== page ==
Clingempeel, W. G., Henggeler, S. W., Pickrel, S. G., Brondino, M. J., & Randall, J. (2005). Beyond treatment effects: Predicting emerging adult alcohol and marijuana use among substance-abusing delinquents. American Journal of Orthopsychiatry, 75(4), 540–52.
Committee on Psychosocial Aspects of Child and Family Health and Task Force on Mental Health. (2009). Policy statement--The future of pediatrics: Mental health competencies for pediatric primary care. Pediatrics, 124(1), 410–21.
Davis, W. S., Berry, P., & Shaw, J. S. (2008). Using Bright Futures to improve community child health. Pediatric Annals, 37(4), 232–7.
Gary, F. A. (2005). Stigma: Barrier to mental health care among ethnic minorities. Issues in Mental Health Nursing, 26(10), 979–99.
Glass, J. E., Hamilton, A. M., Powell, B. J., Perron, B. E., Brown, R. T., & Ilgen, M. A. (2015). Specialty substance use disorder services following brief alcohol intervention: A meta-analysis of randomized controlled trials. Addiction, 110(9), 1404–15.
Godley, M. D., Godley, S. H., Dennis, M. L., Funk, R. R., & Passetti, L. L. (2002). Preliminary outcomes from the assertive continuing care experiment for adolescents discharged from residential treatment. Journal of Substance Abuse Treatment, 23(1), 21–32.
Godley, M. D., Godley, S. H., Dennis, M. L., Funk, R. R., & Passetti, L. L. (2007). The effect of assertive continuing care on continuing care linkage, adherence, and abstinence following residential treatment for adolescents with substance use disorders. Addiction, 102(1), 81–93.
Grella, C. E., Hser, Y.-I., Joshi, V., & Rounds-Bryant, J. (2001). Drug treatment outcomes for adolescents with comorbid mental and substance use disorders. The Journal of Nervous and Mental Disease, 189(6), 384–92.
Grella, C. E., Joshi, V., & Hser, Y.-I. (2004). Effects of comorbidity on treatment processes and outcomes among adolescents in drug treatment programs. Journal of Child & Adolescent Substance Abuse, 13(4), 13–31.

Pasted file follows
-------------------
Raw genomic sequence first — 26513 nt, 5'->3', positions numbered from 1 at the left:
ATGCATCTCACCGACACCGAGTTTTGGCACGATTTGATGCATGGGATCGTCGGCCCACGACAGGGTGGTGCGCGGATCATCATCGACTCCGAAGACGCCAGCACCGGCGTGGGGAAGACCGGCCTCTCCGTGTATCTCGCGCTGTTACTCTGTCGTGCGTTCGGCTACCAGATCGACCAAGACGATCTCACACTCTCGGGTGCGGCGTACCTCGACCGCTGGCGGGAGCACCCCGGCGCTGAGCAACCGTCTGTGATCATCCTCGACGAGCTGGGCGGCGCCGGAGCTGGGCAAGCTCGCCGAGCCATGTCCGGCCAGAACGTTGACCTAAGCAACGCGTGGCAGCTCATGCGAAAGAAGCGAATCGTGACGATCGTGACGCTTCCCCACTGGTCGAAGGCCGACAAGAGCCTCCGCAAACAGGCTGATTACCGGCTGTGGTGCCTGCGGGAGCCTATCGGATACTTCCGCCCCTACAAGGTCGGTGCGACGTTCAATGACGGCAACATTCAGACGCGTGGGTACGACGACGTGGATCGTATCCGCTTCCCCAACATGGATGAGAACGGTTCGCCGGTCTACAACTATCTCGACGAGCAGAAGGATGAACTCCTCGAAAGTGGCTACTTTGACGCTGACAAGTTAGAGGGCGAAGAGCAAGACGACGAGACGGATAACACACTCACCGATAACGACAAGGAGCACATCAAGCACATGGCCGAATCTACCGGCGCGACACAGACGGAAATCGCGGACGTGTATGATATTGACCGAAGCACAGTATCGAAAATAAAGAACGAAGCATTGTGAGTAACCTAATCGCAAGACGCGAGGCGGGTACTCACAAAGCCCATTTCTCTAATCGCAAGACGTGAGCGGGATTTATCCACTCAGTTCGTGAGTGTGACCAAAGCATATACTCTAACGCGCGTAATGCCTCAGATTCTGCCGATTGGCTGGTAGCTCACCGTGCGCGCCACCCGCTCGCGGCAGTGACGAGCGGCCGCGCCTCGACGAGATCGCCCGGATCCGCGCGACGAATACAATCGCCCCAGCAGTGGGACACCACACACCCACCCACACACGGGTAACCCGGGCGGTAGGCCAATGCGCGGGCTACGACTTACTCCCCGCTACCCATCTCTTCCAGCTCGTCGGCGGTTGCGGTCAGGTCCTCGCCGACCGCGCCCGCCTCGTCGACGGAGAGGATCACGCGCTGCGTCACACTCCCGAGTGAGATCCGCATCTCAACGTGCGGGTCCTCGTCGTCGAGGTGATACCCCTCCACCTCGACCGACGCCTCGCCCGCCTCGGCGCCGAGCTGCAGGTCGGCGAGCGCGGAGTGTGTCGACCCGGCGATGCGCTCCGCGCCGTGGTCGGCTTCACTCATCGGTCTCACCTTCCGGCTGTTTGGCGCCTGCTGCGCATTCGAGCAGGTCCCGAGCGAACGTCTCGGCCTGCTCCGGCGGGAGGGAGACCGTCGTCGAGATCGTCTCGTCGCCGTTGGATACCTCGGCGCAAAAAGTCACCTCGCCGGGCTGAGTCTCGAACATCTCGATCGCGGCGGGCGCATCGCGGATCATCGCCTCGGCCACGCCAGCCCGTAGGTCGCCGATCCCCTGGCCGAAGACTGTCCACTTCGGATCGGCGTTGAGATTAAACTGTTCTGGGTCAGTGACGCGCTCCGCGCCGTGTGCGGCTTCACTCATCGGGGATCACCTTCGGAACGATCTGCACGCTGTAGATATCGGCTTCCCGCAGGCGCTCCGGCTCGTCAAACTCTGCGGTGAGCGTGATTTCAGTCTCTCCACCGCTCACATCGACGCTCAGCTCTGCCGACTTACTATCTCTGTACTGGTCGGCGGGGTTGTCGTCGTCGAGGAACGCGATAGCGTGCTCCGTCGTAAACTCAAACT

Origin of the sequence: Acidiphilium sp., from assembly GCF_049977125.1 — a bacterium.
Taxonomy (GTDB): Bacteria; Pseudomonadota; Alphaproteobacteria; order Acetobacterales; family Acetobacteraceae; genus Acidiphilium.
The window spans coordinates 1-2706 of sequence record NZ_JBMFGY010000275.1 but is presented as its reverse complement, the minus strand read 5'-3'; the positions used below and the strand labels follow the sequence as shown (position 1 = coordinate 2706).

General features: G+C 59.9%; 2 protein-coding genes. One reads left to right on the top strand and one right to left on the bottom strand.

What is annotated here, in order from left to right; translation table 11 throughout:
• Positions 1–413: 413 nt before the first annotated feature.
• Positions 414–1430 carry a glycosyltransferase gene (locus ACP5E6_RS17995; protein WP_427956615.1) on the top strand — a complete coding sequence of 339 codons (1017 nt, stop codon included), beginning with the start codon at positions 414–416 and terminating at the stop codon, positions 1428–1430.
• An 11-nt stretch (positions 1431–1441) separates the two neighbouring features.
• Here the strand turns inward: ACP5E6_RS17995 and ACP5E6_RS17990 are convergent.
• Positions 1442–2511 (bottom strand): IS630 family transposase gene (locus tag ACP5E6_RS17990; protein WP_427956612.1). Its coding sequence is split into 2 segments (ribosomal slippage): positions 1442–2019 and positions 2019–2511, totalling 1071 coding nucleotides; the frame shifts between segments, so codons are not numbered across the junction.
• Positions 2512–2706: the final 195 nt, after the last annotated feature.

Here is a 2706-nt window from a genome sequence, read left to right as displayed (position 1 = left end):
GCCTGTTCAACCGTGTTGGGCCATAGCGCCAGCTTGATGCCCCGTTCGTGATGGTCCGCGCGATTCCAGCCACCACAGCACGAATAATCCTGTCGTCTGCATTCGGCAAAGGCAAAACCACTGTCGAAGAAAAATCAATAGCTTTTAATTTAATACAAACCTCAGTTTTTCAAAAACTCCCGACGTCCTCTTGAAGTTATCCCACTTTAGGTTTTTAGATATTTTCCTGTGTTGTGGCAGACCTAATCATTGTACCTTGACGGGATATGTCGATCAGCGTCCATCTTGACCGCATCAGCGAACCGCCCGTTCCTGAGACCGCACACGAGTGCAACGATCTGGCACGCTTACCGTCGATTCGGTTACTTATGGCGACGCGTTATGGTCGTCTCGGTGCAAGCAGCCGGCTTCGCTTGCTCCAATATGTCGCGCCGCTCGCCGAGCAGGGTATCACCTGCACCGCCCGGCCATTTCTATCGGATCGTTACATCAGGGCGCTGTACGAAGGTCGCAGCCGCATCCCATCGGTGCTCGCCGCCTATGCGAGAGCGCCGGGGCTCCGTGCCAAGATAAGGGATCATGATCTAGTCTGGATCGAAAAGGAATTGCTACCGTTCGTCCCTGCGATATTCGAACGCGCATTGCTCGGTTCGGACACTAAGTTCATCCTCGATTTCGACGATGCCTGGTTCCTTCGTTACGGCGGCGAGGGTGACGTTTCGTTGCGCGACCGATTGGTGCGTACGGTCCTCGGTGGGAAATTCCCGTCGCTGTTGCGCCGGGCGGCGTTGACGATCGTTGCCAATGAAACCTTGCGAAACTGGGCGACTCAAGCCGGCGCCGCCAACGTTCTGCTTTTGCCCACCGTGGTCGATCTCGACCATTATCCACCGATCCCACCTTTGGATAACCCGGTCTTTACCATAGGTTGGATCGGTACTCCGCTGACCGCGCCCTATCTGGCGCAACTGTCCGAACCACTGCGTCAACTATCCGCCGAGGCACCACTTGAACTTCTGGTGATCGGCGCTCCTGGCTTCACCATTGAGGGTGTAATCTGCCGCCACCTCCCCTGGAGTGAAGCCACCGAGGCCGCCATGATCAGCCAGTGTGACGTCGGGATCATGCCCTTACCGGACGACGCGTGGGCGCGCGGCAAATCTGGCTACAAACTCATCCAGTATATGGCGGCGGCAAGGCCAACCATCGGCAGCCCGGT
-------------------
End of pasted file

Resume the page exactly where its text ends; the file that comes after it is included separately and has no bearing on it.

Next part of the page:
Harris, S. K., Csémy, L., Sherritt, L., Starostova, O., Van Hook, S., Johnson, J., … Knight, J. R. (2012). Computer-facilitated substance use screening and brief advice for teens in primary care: An international trial. Pediatrics, 129(6), 1072–82.
Horwitz, S. M., Storfer-Isser, A., Kerker, B. D., Szilagyi, M., Garner, A., O’Connor, K. G., … Stein, R. E. (2015). Barriers to the identification and management of psychosocial problems: Changes from 2004 to 2013. Academic Pediatrics, 15(6), 613–20.
Knifton, L., Gervais, M., Newbigging, K., Mirza, N., Quinn, N., Wilson, N., & Hunkins-Hutchison, E. (2010). Community conversation: Addressing mental health stigma with ethnic minority communities. Social Psychiatry and Psychiatric Epidemiology, 45(4), 497–504.
Knight, J. R., Sherritt, L., Shrier, L. A., Harris, S. K., & Chang, G. (2002). Validity of the CRAFFT substance abuse screening test among adolescent clinic patients. Archives of Pediatrics & Adolescent Medicine, 156(6), 607–14.
Levy, S. J., Williams, J. F., & Committee on Substance Use and Prevention. (2016). Substance use screening, brief intervention, and referral to treatment. Pediatrics, 138(1), e20161211.
Liddle, H. A. (2016). Multidimensional family therapy: Evidence base for transdiagnostic treatment outcomes, change mechanisms, and implementation in community settings. Family Process, 55(3), 558–76.
Manuel, J. K., Satre, D. D., Tsoh, J., Moreno-John, G., Ramos, J. S., McCance-Katz, E. F., & Satterfield, J. M. (2015). Adapting screening, brief intervention, and referral to treatment for alcohol and drugs to culturally diverse clinical populations. Journal of Addiction Medicine, 9(5), 343–51.
Merikangas, K. R., He, J.-P., Burstein, M. E., Swendsen, J., Avenevoli, S., Case, B., … Olfson, M. (2011). Service utilization for lifetime mental disorders in US adolescents: Results of the National Comorbidity Survey-Adolescent Supplement (NCS-A). Journal of the American Academy of Child and Adolescent Psychiatry, 50(1), 32–45.
Mertens, J. R., Flisher, A. J., Fleming, M. F., & Weisner, C. M. (2007). Medical conditions of adolescents in alcohol and drug treatment: Comparison with matched controls. The Journal of Adolescent Health, 40(2), 173–9.
Miller, W. R., & Rollnick, S. (2012). Motivational interviewing: Helping people change (3rd ed.). New York, NY: Guilford Press.
Mulvaney-Day, N., DeAngelo, D., Chen, C. N., Cook, B. L., & Alegría, M. (2012). Unmet need for treatment for substance use disorders across race and ethnicity. Drug and Alcohol Dependence, 125(Suppl. 1), S44–50.